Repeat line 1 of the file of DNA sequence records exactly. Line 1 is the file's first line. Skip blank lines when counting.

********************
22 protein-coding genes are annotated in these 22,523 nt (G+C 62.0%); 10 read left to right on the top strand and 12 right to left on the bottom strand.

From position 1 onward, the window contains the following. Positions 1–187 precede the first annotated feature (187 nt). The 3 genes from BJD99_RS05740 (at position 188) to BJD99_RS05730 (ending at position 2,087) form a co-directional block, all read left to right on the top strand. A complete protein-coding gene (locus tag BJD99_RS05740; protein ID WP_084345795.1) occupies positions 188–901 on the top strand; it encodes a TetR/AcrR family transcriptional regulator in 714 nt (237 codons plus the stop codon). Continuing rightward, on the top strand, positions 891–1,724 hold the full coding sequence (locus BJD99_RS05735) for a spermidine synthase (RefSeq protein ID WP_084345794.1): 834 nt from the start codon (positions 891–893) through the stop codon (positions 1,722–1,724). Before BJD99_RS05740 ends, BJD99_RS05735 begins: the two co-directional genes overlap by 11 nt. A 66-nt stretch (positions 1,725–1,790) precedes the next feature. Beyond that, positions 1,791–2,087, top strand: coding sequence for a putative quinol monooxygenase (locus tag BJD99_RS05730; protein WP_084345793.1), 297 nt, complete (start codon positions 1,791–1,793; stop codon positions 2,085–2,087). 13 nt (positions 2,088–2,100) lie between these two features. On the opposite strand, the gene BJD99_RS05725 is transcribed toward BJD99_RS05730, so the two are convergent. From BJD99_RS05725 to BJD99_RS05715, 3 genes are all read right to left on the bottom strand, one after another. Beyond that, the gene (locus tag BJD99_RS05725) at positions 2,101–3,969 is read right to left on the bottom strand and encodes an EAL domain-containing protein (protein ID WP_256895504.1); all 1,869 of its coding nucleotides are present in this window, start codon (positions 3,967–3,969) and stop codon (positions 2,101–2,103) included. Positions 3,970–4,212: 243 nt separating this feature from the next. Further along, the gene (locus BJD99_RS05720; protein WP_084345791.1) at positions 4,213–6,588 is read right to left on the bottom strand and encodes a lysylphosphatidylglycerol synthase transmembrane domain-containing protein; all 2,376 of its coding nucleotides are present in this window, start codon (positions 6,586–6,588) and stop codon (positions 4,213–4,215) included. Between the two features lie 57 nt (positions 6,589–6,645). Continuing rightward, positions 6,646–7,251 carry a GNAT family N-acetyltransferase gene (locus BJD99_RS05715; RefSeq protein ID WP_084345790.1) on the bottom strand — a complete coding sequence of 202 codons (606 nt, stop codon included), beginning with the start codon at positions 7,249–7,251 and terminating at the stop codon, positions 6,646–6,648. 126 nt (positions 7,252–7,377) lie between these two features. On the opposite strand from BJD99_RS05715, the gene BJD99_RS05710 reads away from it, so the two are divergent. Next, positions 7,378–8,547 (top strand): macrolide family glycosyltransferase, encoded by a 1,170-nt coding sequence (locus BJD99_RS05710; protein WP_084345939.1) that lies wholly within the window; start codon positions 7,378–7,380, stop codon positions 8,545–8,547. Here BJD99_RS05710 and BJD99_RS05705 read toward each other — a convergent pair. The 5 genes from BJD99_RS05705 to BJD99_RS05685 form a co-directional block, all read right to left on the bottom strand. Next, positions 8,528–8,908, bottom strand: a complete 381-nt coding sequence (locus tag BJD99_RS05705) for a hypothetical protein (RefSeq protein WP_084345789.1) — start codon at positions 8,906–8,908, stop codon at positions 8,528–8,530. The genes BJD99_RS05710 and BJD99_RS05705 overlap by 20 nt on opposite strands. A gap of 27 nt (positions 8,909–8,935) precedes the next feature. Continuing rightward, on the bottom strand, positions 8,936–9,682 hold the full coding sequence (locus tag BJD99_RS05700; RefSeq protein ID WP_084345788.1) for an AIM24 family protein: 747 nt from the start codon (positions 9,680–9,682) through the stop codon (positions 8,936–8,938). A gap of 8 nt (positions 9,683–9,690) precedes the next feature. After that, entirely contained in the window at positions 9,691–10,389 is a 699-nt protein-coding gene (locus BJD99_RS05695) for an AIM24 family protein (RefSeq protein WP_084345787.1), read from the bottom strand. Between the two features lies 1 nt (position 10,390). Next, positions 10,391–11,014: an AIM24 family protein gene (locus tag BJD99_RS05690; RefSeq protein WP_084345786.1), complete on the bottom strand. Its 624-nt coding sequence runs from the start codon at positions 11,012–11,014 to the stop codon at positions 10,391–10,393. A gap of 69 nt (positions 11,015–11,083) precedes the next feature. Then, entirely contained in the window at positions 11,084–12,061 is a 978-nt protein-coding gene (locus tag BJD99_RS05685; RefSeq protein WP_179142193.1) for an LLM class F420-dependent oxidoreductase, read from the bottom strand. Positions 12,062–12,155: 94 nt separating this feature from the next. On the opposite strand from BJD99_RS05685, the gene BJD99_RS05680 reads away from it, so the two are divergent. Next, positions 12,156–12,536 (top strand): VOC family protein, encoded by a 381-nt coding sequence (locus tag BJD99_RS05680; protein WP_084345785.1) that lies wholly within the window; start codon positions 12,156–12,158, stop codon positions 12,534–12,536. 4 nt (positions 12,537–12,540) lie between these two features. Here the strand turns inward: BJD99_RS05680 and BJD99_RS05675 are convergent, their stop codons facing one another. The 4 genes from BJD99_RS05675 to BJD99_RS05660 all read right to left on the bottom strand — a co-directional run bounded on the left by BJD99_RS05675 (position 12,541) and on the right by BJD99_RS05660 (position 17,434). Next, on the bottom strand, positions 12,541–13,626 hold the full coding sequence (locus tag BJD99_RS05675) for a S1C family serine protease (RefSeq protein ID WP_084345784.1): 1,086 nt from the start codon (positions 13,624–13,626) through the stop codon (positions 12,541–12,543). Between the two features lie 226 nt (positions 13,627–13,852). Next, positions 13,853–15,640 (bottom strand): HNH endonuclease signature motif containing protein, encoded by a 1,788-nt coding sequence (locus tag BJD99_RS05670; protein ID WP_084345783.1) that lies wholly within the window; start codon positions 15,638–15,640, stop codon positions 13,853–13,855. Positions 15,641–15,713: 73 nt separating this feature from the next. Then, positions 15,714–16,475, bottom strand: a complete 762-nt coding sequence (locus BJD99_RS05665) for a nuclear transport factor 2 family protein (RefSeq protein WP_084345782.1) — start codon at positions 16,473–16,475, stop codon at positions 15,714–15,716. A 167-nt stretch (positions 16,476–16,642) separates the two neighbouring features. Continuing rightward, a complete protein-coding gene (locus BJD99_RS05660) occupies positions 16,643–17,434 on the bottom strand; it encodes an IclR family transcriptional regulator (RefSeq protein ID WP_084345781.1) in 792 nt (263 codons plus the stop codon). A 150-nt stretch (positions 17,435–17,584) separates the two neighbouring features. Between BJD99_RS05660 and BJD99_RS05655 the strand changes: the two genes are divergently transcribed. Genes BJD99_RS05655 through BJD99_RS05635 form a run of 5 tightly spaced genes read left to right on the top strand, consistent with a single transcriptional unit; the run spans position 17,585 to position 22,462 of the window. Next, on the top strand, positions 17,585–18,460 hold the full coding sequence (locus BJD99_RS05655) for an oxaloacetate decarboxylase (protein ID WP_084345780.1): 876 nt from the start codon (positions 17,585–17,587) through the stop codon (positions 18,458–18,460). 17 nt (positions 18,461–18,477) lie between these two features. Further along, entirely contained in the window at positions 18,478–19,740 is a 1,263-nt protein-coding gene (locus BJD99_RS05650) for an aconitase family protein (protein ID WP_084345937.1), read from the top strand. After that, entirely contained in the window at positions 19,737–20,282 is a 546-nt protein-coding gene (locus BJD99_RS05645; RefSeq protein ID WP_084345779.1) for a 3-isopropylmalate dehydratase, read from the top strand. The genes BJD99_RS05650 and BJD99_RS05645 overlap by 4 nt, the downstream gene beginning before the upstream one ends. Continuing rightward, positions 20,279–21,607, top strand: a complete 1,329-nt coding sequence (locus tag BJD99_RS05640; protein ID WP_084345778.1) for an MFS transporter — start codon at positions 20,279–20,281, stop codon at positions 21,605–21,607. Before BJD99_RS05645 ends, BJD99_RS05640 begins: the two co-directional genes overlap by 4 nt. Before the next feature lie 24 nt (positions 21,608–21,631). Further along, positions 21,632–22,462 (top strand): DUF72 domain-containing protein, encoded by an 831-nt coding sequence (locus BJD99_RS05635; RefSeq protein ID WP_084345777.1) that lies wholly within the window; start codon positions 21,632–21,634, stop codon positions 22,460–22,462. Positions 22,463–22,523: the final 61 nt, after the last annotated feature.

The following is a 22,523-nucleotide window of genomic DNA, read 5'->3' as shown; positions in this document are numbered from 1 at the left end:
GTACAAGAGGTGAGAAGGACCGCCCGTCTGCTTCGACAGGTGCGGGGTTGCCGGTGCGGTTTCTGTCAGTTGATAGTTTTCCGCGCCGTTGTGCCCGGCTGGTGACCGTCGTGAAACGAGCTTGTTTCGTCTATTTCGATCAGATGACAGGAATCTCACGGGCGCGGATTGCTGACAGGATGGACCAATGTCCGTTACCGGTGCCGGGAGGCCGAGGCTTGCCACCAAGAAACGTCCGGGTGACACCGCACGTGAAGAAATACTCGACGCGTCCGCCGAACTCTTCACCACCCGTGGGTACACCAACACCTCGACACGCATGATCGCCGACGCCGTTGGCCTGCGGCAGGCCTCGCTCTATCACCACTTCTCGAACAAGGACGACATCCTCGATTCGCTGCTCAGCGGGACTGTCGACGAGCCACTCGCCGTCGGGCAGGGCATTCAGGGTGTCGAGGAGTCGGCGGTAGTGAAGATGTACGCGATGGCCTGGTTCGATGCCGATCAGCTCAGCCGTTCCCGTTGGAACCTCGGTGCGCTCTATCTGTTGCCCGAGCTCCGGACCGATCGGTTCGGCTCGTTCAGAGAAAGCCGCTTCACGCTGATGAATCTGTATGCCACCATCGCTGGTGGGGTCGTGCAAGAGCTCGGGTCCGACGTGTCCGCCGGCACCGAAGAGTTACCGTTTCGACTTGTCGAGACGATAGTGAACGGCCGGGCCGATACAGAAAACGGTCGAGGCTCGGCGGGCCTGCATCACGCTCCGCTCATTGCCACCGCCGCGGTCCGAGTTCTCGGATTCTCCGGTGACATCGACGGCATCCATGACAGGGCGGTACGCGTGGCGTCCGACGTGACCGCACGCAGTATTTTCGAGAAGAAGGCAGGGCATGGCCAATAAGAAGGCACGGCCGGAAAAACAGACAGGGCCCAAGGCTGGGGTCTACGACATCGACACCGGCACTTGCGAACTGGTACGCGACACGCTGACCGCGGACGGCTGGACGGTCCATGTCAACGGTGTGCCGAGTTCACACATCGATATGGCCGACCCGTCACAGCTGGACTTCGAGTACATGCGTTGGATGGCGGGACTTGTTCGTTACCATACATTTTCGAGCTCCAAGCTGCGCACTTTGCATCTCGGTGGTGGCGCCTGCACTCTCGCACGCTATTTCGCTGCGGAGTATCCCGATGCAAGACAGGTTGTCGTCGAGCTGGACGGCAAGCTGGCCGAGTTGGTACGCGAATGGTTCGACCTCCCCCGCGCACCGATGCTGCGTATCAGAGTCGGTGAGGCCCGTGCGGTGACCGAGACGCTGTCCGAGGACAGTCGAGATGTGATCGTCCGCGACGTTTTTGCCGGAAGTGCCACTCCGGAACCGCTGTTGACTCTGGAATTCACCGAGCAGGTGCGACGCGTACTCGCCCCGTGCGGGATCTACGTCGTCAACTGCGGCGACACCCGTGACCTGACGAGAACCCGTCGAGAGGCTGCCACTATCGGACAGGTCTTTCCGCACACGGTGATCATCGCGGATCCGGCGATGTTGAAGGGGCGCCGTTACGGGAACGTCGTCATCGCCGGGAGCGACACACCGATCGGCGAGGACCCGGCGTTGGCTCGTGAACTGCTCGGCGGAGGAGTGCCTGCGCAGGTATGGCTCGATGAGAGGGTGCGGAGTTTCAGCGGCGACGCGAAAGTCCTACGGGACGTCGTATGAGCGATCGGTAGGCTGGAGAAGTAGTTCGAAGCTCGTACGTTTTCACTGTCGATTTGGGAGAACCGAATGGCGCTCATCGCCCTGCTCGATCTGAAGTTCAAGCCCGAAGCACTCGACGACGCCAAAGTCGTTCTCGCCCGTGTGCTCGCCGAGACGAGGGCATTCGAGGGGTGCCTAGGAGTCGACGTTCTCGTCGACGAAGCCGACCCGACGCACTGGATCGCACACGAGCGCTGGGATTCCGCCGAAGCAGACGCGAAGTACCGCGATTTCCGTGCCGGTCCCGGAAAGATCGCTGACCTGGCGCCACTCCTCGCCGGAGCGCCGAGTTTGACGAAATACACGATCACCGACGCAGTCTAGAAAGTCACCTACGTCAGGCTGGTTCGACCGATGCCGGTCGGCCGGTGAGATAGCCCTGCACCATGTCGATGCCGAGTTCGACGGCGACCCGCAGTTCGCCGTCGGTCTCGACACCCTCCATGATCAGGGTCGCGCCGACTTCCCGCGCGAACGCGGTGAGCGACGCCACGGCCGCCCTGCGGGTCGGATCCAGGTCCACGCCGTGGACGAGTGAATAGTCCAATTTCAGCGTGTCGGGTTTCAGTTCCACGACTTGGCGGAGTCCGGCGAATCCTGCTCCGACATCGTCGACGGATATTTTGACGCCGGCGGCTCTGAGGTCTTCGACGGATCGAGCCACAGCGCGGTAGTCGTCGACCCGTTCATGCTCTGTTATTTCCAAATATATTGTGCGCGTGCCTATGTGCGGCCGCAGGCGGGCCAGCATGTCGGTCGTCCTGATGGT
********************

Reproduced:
22 protein-coding genes are annotated in these 22,523 nt (G+C 62.0%); 10 read left to right on the top strand and 12 right to left on the bottom strand.